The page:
Drug Combination Does Not Extend Glioblastoma Survival

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Combination therapy was associated with increased toxicity, researchers found.
Combination therapy was associated with increased toxicity, researchers found.

(HealthDay News) -- In patients with progressive glioblastoma, treatment with lomustine plus bevacizumab does not confer a survival advantage over treatment with lomustine alone, according to a study published online Nov. 15 in the New England Journal of Medicine.

Wolfgang Wick, M.D., from the University of Heidelberg in Germany, and colleagues randomly assigned patients with progression after chemoradiation (2-to-1 ratio) to receive lomustine plus bevacizumab (combination group, n = 288) or lomustine alone (monotherapy group, n = 149 patients).

The researchers found that the median overall survival was 9.1 months in the combination group and 8.6 months in the monotherapy group (hazard ratio for death, 0.95; 95 percent confidence interval, 0.74 to 1.21; P = 0.65). However, locally assessed progression-free survival was 2.7 months longer in the combination group than in the monotherapy group (hazard ratio for disease progression or death, 0.49; 95 percent confidence interval, 0.39 to 0.61; P < 0.001). Adverse events (grade 3 to 5) occurred in 63.6 percent of the patients in the combination group and 38.1 percent of the patients in the monotherapy group. Neither health-related quality of life nor neurocognitive function was affected by adding bevacizumab to lomustine.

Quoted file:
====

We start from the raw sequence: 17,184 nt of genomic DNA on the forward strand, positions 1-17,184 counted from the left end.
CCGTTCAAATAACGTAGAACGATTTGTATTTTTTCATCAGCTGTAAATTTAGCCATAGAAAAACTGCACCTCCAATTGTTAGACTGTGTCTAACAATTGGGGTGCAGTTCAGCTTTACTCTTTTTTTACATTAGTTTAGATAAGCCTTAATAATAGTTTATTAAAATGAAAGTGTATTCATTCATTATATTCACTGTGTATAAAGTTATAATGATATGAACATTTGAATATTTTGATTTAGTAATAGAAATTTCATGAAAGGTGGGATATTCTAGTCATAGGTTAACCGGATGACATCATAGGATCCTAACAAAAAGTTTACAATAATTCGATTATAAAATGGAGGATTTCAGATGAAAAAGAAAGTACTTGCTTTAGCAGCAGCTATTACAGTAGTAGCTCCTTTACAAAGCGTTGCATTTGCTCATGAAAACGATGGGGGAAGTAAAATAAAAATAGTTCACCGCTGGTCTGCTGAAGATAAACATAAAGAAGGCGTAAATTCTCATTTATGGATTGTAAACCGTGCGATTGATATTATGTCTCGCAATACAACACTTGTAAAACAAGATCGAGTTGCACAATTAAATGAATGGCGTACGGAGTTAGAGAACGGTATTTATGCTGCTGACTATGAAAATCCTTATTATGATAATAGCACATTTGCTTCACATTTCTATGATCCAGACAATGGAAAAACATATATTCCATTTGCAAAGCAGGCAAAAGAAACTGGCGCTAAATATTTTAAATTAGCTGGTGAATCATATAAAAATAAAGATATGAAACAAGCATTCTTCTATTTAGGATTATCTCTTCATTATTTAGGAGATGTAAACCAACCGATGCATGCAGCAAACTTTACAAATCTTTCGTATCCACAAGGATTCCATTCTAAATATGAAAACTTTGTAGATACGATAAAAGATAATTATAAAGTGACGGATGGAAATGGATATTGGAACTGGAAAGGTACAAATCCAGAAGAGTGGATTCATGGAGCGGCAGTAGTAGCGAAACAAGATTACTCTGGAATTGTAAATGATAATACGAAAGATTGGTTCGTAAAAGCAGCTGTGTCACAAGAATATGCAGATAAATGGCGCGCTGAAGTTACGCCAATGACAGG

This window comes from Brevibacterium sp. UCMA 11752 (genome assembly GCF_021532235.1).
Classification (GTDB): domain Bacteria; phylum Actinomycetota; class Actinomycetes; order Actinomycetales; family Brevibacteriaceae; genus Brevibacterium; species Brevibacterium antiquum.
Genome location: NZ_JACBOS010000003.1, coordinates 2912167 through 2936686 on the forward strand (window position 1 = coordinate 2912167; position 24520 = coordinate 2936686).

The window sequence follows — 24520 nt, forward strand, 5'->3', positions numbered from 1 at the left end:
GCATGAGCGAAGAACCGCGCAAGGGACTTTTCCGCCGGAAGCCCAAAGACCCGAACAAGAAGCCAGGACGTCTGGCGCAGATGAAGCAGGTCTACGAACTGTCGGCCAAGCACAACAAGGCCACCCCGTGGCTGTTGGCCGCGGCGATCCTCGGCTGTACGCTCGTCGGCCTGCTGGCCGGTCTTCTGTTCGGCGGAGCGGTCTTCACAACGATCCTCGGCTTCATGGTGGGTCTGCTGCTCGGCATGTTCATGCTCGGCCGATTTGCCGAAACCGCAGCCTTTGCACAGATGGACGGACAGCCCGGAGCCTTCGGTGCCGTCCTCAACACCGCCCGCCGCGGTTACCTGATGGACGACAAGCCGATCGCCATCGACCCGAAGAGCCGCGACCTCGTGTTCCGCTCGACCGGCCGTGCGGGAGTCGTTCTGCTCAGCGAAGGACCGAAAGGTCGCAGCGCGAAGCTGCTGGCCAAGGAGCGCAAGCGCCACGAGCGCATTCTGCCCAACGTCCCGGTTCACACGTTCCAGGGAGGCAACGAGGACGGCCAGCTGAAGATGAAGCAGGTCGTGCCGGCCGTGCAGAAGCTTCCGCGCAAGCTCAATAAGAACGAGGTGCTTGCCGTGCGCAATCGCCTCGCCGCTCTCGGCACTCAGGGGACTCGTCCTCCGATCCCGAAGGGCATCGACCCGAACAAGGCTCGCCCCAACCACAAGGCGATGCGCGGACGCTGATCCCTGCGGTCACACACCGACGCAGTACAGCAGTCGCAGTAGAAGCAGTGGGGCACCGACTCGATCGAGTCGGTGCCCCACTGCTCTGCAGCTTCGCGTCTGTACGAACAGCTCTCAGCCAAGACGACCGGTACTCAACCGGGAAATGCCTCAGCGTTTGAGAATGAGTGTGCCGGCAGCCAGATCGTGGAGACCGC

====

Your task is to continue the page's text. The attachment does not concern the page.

"The effect on progression-free survival was not associated with an increase in overall survival, and combination therapy was associated with increased toxicity," conclude the authors.

Several authors disclosed financial ties to the pharmaceutical industry, including F. Hoffmann-La Roche, which provided funding for the study.

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